When Kansas City selected Eric Fisher with the No. 1 overall pick in this year's draft it wasn't an indictment against former Oklahoma offensive tackle Donald Stephenson. Chiefs management said it was a best-player-on-the-board situation.
But after the Chiefs drafted Fisher, and used the franchise tag to re-sign former first-round pick Branden Albert, Stephenson was relegated to being the No. 3 offensive tackle.
The Chiefs re-signing Albert was a sign the organization believes Stephenson needs more seasoning even though he started eight games as a rookie.
For now, Stephenson is injury insurance. In the Chiefs' 17-16 win Sunday over Dallas, Stephenson played two series when Albert left with a shoulder injury.
“I know my role on this team,” Stephenson said. “I work hard at what I do. When I'm in there I have to play like a starter and prove I'm worthy of being a starter in this league.”
A third-round pick in the 2012 draft, Stephenson showed promise but at times was exploited by veteran defensive ends. Stephenson was responsible for nine quarterback hurries, seven quarterback hits and five sacks.
“No question I have some things to work on, but I did a lot of things right last year,” Stephenson said. “This is a fast league. It took some getting used to, the speed of the game. Once you experience it you don't have to think as much, you can just go play.”
Last week's game against Dallas was an example Stephenson must raise his level of play. Stephenson was overmatched against Dallas' seven-time All-Pro defensive end DeMarcus Ware.
While Stephenson was in the game Ware recorded a sack. Ware was so disruptive the Chiefs offense sputtered with two three-and-outs.
“It's tough sitting on the sidelines and if someone goes down it's all of a sudden, ‘Go in there and block DeMarcus Ware,'” Stephenson said. “But that's my job. I have to be ready.”
Fisher's arrival has pushed Stephenson to a reserve role, but he played 239 snaps last season as a rookie.
“That was huge,” Stephenson said. “It's all about experience in this league. To start some games means the world. The more you play the more the game slows down.”
First-year Chiefs coach Andy Reid said offensive linemen like Stephenson are invaluable over the course of a 17-week regular season grind.
“He plays an important position,” Reid said. “We're lucky we have Donald Stephenson. He can swing back and forth. If we needed, he could play guard for us. Donald gives us a little flexibility.”
Management evidently wasn't overly concerned with Stephenson. There were reports the Chiefs were close to trading Albert to Miami for a second-round pick. The deal fell through the second day of the draft when Oakland made a similar deal.
One factor that could work in Stephenson's favor is some decisions are based on salary cap numbers.
Earning $9.8 million this season, Albert, the No. 15 overall pick in 2008, will be an unrestricted free agent after the season. Stephenson costs only $664,000 this season, $755,000 in 2014.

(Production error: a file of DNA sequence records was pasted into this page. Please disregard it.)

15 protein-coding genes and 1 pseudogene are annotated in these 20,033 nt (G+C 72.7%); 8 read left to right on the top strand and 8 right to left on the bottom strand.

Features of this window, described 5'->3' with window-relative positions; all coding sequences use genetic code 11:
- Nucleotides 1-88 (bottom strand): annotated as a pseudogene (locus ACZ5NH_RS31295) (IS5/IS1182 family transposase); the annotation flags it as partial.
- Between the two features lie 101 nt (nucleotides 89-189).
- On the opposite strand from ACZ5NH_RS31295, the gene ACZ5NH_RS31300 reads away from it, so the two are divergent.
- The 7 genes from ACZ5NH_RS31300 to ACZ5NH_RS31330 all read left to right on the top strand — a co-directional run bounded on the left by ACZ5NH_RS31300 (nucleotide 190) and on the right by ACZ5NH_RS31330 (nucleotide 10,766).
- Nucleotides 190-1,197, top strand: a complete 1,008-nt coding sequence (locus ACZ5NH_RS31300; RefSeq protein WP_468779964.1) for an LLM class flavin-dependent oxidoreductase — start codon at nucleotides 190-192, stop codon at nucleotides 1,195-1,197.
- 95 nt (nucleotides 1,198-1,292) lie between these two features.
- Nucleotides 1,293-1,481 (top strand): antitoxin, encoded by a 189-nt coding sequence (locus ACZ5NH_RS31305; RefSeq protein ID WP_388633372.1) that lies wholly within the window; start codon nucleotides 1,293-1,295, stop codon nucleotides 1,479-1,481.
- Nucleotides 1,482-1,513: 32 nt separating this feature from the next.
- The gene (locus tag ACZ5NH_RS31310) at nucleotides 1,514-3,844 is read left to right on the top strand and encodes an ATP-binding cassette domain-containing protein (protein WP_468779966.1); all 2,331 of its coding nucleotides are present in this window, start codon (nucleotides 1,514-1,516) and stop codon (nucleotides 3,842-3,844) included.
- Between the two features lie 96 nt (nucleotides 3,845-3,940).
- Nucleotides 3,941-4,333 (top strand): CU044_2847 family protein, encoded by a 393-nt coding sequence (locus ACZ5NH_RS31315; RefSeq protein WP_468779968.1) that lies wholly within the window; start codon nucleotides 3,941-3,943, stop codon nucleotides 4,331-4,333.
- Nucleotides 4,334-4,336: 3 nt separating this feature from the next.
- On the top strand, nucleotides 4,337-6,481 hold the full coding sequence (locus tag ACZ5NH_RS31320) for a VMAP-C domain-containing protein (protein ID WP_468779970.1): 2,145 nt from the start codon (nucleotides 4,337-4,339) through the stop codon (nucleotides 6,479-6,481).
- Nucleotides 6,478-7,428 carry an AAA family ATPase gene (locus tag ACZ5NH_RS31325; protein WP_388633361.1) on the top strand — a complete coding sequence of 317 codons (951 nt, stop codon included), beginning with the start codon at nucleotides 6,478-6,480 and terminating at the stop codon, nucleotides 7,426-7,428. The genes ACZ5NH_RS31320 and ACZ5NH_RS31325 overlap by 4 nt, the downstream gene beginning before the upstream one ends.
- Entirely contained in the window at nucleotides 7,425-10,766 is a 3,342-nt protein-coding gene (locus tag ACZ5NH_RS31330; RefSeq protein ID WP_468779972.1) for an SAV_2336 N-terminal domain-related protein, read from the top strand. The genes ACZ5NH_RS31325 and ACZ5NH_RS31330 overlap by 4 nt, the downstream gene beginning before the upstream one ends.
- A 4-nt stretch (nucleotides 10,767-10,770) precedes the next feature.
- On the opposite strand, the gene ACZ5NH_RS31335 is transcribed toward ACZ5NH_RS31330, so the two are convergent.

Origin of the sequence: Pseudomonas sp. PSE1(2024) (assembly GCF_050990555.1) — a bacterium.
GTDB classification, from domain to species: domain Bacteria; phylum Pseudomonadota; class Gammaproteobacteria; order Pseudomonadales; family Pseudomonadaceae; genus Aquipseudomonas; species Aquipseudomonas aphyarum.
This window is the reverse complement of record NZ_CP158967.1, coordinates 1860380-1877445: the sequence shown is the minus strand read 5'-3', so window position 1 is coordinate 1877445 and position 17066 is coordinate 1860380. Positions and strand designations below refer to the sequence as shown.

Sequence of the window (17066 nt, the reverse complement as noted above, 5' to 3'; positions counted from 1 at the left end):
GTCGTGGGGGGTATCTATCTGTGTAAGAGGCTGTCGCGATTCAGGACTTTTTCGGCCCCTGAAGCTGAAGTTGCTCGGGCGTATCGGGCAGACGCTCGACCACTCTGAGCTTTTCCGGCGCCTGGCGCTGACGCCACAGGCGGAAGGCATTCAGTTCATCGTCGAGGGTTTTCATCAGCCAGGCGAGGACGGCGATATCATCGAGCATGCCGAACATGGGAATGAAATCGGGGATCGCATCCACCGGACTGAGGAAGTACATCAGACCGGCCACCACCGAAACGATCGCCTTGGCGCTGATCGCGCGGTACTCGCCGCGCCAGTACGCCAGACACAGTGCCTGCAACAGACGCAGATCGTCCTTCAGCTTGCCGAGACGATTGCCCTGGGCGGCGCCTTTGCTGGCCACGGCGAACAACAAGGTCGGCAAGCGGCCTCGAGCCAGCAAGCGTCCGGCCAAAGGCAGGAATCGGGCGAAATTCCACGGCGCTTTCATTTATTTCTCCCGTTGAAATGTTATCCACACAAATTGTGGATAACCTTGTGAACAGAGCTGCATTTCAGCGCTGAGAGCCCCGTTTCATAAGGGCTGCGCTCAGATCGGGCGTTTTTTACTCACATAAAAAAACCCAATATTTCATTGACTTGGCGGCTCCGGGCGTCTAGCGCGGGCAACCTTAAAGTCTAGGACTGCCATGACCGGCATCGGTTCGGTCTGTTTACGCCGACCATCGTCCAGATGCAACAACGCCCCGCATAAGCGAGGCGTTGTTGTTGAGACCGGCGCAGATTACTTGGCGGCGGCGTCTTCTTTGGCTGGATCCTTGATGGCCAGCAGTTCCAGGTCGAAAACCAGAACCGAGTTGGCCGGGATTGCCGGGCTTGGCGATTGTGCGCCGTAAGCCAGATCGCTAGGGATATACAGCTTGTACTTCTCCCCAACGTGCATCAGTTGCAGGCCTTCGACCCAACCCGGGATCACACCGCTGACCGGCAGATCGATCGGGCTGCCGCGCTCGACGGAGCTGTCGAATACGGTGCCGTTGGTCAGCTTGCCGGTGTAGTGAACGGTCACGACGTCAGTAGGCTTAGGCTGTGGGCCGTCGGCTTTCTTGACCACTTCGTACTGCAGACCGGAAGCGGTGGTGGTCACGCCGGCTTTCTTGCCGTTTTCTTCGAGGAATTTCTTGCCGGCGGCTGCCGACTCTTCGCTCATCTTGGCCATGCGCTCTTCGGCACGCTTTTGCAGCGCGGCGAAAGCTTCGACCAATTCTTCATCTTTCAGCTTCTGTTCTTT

Having signed Fisher to a five-year, fully guaranteed contract worth $22.2 million, the Chiefs might not want to invest major money in both starting tackles. Another possibility is KC could let Albert walk and draft an offensive tackle the first three rounds to compete with Stephenson.
“Nothing is ever certain in this league,” Stephenson said. “I have to prove every day I'm worthy. Right now I have to do that in practice and the chances I get into games.”
Choosing the Sooners over Michigan, Missouri and Nebraska, Stephenson was a two-year starter at OU at left tackle protecting quarterback Landry Jones' blindside.
Stephenson, 6-foot-5, 312 pounds, has quickness, broad shoulders and long arms to keep rushers off his body. The one area that needs work is better footwork to handle speed rushers like Ware.
The Blue Springs, Mo., product is thrilled just to have the opportunity. Having played high school football 12 miles from Arrowhead Stadium, Stephenson is living the ultimate dream. He grew up idolizing KC offensive linemen Will Shields, Willie Roaf, Brian Waters and John Tait.
“This is so awesome,” Stephenson said. “But last year wasn't fun. It was a tough year for us. But this year I'm seeing how much of a good thing this could be, how excited my mom, friends, everyone in Kansas City, would be if we made the playoffs.”
The playoffs aren't an unrealistic goal despite a 2-14 finish last season. Playing a soft schedule is a huge advantage in the AFC, which doesn't have nearly as many playoff contenders as the NFC.
“Last year was kind of depressing. But this year could really be special,” Stephenson said. “We're all excited about what could happen.”
And Reid's impact?
“It was huge,” Stephenson said. “As soon as they told us Andy Reid was coming here a lot of players' confidence went up immediately. Everyone knew the potential this team had. We just needed somebody to help us put it all together.”
Stephenson is in the second year of a four-year deal that runs through 2015. Next season he could be a starter. At worst, Stephenson is a salary-cap friendly “swing” tackle on the team he rooted for as a kid.
“All I can do is keep working hard,” Stephenson said. “Whatever decisions they make in the future it will be what's best for this team. I've just got to be ready when they put me in. When I get my chance I have to do what I'm supposed to do.”